Teaching has finished for the year, and my student support stuff is winding down. I just have work and the PhD to contend with. There are so many demands on peoples’ time these days, and summer is such an appealing expanse. There’s also the idea that a new academic year can begin in October with you having a real sense of achievement, and less reason to panic about the amount of work to do.
In a nutshell, summer goals purport to be a method of structuring specifically tailored for University ‘breaks’.

How to get in the frame of mind: tools and techniques

Here are just a few of the ways in which I’ve got myself into the right frame of mind to ‘take on’ summer 2012, and make it my most successful summer yet!
  • A short ‘free-writing’ exercise. This is a technique established by leading authors of ‘PhD self-help’ type books. This is a really effective way of delving into your unconscious and ‘word-vomiting’ what’s on your mind. You can set up a leading sentence, such as ‘The main obstacles to my writing are…..’ or, as I tried, ‘What I’d like to accomplish this summer is…..’. Once you’ve written for between 5 and 7 minutes, sift through your notes  and extract the key points.
  • Use the information gleaned from free-writing and construct a mind-map. It should still be rough at this stage. Plenty of time for honing ideas and using coherent sentences later!
  • Try to evaluate what you’ve done, and set up a reflective tool. What I’m doing is to write a 300-word abstract of the chapter I’m editing before I edit it, identifying what I think the chapter does at present. This was quite tricky in the case of my first chapter, as I hadn’t looked at it for almost two years. Once I’ve finished editing it, I will then write a new abstract for what it now does. As a short reflective exercise, compare these two abstracts, and see how your writing/editing has taken shape and generally firmed up. I’m really looking forward to doing this! This will also help you to stick to your goals. In locating an obvious improvement or an important breakthrough, you will get an immediate confidence boost, which which reaffirm your dedication!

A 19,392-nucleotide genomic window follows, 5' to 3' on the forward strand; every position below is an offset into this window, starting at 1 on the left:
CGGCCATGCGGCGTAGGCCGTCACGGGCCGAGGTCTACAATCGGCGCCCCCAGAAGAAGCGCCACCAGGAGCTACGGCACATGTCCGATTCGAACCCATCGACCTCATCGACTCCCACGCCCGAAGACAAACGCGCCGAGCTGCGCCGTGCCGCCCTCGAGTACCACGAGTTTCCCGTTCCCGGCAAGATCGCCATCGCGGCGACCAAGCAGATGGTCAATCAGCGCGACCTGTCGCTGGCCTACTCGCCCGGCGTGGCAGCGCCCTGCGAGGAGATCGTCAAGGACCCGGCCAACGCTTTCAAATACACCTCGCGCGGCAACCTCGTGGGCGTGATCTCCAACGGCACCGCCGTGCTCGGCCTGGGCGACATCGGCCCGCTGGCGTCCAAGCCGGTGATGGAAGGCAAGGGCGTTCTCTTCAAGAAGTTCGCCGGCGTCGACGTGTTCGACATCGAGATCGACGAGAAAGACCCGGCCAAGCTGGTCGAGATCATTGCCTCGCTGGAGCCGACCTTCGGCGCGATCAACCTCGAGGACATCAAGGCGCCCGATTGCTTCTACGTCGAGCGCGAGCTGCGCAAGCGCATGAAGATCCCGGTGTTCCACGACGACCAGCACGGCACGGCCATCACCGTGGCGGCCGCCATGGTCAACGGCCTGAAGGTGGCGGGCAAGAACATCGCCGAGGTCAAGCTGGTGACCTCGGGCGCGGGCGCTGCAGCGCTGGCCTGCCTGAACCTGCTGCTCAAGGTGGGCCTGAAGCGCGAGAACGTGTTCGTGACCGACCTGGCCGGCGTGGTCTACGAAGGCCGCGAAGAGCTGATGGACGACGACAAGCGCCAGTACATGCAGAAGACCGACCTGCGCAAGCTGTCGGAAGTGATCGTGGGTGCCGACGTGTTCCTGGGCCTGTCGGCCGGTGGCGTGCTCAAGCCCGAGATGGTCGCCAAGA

• Stationery! As a self-confessed stationery-addict, it seems only logical that I buy new post-its and notebooks for this task. It also helps with productivity, for some reason. (There’s an anthropological study in there, somewhere…)
  • Publicise your goals. Use Twitter or Facebook or a blog to publicly track your progress. In announcing your intended goals and how you work on them helps to cement a sense of purpose. If social media isn’t for you, maybe keep track of your progress in a new notebook. Keeping track is important, as well as staying organised. Of course, I’d love people to use the #summergoals hashtag on Twitter, both to see how my first attempt at establishing an academic hashtag goes, and also to learn about your processes/successes/problems, etc.

These are just some of my musings at present. As noted above, I’ll be tweeting my progress and new thoughts that occur to me throughout the summer. Good luck to everyone working over the summer, and may you all achieve your goals! I hope to hear from people on Twitter :)

*Disclaimer: these are only starting point trains of thought! All feedback and suggestions welcome*

*Major thanks go to the following: @MsFloraPoste; @JoParsons; @AmberRegis; @cemathieson; @EMMAREES. Your feedback was enormously appreciated!!*

(Tweeting at @AnnaFMackenzie: check out #summergoals hashtag) 

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About shakespearescholarinprogress

Final year PhD candidate at the University of Chester, focusing on women and genre in Shakespeare's works. Many fingers, many pies. Blogging to share useful postgrad information, featuring musings on current PhD issues, and how to incorporate social media in an early stage academic career. May also include play reviews and tangents into anything, really. Doctor Who obsessive, also interested in research into body modification and identity, planning a monograph on DW and Shakespeare post-PhD. Sometimes dabbles in the eighteenth century; likes women writers, marginalia, travel-writing and editing processes. View all posts by shakespearescholarinprogress